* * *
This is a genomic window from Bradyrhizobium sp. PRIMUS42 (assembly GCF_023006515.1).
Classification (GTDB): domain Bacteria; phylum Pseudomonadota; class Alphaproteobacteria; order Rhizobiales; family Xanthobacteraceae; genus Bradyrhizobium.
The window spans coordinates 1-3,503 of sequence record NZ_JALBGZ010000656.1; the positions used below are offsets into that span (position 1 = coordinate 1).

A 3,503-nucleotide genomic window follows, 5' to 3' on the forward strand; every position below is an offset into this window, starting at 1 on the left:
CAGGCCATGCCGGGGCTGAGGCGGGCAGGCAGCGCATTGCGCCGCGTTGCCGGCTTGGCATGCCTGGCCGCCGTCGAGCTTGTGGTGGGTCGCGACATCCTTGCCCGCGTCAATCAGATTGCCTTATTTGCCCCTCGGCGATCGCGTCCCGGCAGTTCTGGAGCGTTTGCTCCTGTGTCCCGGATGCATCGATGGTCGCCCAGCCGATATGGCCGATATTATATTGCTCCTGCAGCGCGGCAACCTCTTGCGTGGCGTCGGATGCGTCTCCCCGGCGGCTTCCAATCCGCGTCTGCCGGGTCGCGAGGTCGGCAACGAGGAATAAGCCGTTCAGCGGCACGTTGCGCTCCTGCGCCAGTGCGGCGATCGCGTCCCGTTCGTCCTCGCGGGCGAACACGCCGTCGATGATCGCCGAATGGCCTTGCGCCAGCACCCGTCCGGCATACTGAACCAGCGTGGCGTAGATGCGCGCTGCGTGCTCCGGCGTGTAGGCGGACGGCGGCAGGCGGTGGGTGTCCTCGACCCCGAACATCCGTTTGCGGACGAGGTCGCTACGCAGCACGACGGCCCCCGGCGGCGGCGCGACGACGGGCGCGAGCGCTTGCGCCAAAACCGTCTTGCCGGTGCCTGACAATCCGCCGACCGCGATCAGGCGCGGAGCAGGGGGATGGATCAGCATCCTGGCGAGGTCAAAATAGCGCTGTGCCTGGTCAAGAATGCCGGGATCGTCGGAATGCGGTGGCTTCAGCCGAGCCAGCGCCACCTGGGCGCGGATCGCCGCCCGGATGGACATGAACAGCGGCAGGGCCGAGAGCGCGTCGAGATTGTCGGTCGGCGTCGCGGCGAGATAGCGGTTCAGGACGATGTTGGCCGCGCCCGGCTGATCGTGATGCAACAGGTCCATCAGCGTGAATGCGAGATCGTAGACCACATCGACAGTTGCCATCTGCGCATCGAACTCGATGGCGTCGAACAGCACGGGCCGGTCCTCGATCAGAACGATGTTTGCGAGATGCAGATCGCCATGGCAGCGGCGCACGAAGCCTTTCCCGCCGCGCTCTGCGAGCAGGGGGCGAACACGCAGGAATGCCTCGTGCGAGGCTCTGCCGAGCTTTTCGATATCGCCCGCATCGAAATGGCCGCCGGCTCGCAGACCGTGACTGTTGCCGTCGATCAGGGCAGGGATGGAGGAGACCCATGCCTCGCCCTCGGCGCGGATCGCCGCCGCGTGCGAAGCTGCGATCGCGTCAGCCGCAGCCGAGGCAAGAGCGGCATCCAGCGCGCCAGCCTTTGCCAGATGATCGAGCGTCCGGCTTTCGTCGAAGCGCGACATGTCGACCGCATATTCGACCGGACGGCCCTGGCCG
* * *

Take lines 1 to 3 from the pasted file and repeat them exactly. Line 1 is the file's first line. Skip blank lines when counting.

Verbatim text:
This is a genomic window from Bradyrhizobium sp. PRIMUS42 (assembly GCF_023006515.1).
Classification (GTDB): domain Bacteria; phylum Pseudomonadota; class Alphaproteobacteria; order Rhizobiales; family Xanthobacteraceae; genus Bradyrhizobium.
The window spans coordinates 1-3,503 of sequence record NZ_JALBGZ010000656.1; the positions used below are offsets into that span (position 1 = coordinate 1).